SUPREME COURT STRIKES DOWN FEDERAL SPORTS BETTING BAN, PAVING WAY FOR NJ AND OTHER STATES
-- Michael Sheetz, Reuters contributed to this report.
MANALAPAN, NJ -- May 14, 2018 -- The U.S. Supreme Court ruled Monday that states can legalize sports betting, breaking up Nevada's monopoly on the practice.
The court upheld the legality of a 2014 New Jersey law permitting sports betting at casinos and racetracks in the state and voided the federal Professional and Amateur Sports Protection Act. Some states see sports betting, like lotteries, as a potentially important source of tax revenue.
The Supreme Court justices struck down the entire federal law on a 6-3 vote.
"The legalization of sports gambling requires an important policy choice, but the choice is not ours to make. Congress can regulate sports gambling directly, but if it elects not to do so, each state is free to act on its own," Justice Samuel Alito wrote in the majority opinion.
The state law at issue would allow people age 21 and above to bet on sports at New Jersey casinos and racetracks but would ban wagers on college teams based in or playing in the state.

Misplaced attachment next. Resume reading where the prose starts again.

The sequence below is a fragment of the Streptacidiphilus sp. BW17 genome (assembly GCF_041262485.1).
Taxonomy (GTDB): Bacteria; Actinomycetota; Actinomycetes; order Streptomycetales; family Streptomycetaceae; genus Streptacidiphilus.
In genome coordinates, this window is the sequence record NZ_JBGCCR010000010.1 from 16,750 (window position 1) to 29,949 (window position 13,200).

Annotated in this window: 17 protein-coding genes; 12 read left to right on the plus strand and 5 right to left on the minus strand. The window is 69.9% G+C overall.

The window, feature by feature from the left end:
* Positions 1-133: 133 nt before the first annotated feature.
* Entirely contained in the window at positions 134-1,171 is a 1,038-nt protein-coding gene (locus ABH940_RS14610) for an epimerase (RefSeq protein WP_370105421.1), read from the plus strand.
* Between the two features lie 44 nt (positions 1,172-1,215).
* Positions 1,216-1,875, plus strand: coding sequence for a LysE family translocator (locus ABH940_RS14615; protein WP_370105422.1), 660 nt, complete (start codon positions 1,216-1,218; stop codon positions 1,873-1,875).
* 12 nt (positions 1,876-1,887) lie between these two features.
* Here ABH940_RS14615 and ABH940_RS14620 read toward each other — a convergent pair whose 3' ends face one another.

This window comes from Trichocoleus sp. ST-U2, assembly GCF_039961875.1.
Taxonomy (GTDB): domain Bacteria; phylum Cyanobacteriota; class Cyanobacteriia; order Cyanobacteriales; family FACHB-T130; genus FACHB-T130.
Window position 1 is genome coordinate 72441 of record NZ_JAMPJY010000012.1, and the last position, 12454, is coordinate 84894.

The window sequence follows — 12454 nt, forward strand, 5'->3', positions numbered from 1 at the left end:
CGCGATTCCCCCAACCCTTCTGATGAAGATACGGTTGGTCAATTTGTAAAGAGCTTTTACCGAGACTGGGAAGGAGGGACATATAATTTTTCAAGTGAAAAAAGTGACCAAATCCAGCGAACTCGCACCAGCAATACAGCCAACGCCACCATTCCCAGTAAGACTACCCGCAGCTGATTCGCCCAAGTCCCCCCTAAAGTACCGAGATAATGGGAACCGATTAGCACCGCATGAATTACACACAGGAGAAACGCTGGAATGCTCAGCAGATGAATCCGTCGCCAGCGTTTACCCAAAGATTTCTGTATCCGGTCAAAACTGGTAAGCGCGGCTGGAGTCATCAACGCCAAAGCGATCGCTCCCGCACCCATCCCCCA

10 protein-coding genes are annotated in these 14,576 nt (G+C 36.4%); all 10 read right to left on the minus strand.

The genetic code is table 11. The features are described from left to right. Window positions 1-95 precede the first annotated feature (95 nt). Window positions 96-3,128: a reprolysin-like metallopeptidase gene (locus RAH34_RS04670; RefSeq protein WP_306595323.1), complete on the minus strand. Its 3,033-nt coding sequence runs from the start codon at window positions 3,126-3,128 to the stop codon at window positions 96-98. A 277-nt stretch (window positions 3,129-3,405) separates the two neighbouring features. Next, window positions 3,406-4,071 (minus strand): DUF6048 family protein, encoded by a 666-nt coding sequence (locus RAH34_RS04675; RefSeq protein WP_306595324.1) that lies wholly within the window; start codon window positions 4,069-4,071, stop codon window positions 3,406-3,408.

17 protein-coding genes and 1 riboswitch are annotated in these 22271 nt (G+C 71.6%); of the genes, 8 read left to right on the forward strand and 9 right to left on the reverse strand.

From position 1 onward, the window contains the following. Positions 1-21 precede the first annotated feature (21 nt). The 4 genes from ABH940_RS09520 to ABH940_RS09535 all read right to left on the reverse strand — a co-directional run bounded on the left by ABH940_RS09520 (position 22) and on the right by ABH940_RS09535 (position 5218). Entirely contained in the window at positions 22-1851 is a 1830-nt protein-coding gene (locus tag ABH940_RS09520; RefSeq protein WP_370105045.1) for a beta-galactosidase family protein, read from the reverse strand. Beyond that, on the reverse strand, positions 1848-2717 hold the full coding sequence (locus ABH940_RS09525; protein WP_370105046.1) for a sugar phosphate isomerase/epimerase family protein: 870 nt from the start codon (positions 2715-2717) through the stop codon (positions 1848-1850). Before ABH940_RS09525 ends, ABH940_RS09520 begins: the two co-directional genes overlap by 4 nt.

Shares of several casino companies moved higher following the ruling, including Caesars Entertainment, up 6 percent and Penn National Gaming, up 4 percent. Others gaining included MGM Resorts, Boyd Gaming and Churchill Downs. Wynn Resorts stock recaptured some of its losses from earlier in trading, down 1.9 percent on the day.
Industry analysts have said that dozens of states might legalize sports betting if they are not barred from doing so by the federal law. While awaiting Monday's ruling, seven states — Connecticut, Delaware, Pennsylvania, Iowa, New York, Mississippi and West Virginia — had laws prepared to make sports betting legal. Thirteen other states — California, Illinois, Indiana, Kansas, Kentucky, Maryland, Massachusetts, Minnesota, Michigan, Missouri, Oklahoma, Rhode Island and South Carolina — have plans or proposals to consider legalizing sports betting.
The ruling takes the U.S. a step closer to legal sports betting in numerous states, possibly even nationwide. Currently, the practice is legal only in select places such as Nevada, home to the gambling capital Las Vegas. The current illegal sports betting market is worth billions of dollars annually.
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